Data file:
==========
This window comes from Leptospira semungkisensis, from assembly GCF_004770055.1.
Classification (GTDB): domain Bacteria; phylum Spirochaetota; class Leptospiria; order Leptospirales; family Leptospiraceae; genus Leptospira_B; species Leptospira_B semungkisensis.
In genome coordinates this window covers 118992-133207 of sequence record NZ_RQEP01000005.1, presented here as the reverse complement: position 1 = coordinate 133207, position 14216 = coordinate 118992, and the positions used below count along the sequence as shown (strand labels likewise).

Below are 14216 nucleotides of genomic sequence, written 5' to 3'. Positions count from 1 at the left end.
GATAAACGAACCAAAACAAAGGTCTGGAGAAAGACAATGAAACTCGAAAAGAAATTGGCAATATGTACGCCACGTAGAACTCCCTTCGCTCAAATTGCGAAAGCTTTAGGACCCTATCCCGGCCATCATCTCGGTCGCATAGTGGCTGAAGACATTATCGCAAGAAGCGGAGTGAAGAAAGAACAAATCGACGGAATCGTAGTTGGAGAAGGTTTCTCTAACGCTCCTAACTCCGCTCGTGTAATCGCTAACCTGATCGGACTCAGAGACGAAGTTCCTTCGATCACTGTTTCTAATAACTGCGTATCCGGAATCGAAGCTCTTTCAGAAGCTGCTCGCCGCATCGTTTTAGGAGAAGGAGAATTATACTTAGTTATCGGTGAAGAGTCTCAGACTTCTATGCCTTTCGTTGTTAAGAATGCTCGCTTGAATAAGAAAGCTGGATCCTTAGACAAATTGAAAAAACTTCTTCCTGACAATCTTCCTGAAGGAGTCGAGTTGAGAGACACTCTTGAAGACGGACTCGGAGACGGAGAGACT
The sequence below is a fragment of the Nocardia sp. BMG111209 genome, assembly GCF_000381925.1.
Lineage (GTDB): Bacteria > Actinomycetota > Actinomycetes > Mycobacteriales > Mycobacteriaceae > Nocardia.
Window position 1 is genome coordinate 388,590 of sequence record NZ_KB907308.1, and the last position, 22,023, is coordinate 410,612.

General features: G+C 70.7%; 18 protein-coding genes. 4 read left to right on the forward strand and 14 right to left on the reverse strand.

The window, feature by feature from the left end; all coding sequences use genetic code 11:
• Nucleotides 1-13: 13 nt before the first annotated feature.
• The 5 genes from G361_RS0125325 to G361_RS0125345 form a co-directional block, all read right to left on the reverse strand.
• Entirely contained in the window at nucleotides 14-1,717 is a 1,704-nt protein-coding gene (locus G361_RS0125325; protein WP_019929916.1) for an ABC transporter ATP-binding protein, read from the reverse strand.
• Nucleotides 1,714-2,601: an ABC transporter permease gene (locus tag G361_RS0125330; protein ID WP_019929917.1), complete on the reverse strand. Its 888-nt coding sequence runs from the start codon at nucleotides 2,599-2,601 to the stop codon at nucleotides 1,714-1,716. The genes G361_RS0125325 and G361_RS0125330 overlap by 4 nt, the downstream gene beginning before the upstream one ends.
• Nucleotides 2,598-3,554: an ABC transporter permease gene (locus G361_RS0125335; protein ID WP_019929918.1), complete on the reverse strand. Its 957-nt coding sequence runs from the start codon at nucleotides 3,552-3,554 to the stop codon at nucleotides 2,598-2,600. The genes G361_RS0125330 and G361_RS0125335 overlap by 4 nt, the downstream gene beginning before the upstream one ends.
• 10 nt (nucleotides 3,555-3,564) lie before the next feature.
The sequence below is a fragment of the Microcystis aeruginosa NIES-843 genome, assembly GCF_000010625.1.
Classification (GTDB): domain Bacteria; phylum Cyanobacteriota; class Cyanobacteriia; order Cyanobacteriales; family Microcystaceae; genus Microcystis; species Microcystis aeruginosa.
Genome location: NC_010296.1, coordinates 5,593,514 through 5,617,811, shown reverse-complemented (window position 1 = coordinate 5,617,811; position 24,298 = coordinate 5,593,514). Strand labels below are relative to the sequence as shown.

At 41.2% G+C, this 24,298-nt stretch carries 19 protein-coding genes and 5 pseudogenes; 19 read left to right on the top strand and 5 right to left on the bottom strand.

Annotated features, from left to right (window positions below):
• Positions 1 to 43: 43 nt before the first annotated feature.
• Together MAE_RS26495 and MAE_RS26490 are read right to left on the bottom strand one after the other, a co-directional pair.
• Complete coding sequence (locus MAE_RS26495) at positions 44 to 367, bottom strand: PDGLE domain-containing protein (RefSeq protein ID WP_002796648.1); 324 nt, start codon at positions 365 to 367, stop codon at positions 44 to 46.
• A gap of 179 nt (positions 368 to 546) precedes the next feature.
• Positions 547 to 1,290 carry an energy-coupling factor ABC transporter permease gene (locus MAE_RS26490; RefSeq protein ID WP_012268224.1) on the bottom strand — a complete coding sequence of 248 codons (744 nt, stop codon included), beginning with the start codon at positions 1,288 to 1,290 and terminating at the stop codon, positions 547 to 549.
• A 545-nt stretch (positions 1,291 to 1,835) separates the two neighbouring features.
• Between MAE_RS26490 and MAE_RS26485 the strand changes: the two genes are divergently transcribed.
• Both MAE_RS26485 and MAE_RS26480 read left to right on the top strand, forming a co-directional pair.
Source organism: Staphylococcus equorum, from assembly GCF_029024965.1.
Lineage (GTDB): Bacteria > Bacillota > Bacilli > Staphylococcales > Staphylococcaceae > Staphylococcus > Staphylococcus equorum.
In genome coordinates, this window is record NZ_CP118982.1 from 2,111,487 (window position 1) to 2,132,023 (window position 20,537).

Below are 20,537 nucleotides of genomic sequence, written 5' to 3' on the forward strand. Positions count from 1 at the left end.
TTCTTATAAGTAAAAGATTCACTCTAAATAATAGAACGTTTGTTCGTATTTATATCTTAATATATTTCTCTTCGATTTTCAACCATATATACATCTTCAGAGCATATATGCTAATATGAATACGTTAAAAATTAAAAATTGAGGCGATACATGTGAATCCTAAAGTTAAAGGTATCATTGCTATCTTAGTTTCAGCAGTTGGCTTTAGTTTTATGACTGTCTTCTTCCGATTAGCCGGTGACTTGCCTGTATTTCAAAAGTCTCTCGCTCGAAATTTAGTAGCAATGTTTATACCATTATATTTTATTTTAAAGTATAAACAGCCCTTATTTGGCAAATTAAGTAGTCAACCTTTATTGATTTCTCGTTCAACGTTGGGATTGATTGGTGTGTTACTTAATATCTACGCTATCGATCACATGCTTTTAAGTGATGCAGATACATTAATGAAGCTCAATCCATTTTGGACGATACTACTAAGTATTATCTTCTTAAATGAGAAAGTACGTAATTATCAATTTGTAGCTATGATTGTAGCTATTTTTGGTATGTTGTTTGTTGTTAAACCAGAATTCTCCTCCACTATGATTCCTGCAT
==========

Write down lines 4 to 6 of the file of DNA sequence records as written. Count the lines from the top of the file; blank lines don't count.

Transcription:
Below are 14216 nucleotides of genomic sequence, written 5' to 3'. Positions count from 1 at the left end.
GATAAACGAACCAAAACAAAGGTCTGGAGAAAGACAATGAAACTCGAAAAGAAATTGGCAATATGTACGCCACGTAGAACTCCCTTCGCTCAAATTGCGAAAGCTTTAGGACCCTATCCCGGCCATCATCTCGGTCGCATAGTGGCTGAAGACATTATCGCAAGAAGCGGAGTGAAGAAAGAACAAATCGACGGAATCGTAGTTGGAGAAGGTTTCTCTAACGCTCCTAACTCCGCTCGTGTAATCGCTAACCTGATCGGACTCAGAGACGAAGTTCCTTCGATCACTGTTTCTAATAACTGCGTATCCGGAATCGAAGCTCTTTCAGAAGCTGCTCGCCGCATCGTTTTAGGAGAAGGAGAATTATACTTAGTTATCGGTGAAGAGTCTCAGACTTCTATGCCTTTCGTTGTTAAGAATGCTCGCTTGAATAAGAAAGCTGGATCCTTAGACAAATTGAAAAAACTTCTTCCTGACAATCTTCCTGAAGGAGTCGAGTTGAGAGACACTCTTGAAGACGGACTCGGAGACGGAGAGACT
The sequence below is a fragment of the Nocardia sp. BMG111209 genome, assembly GCF_000381925.1.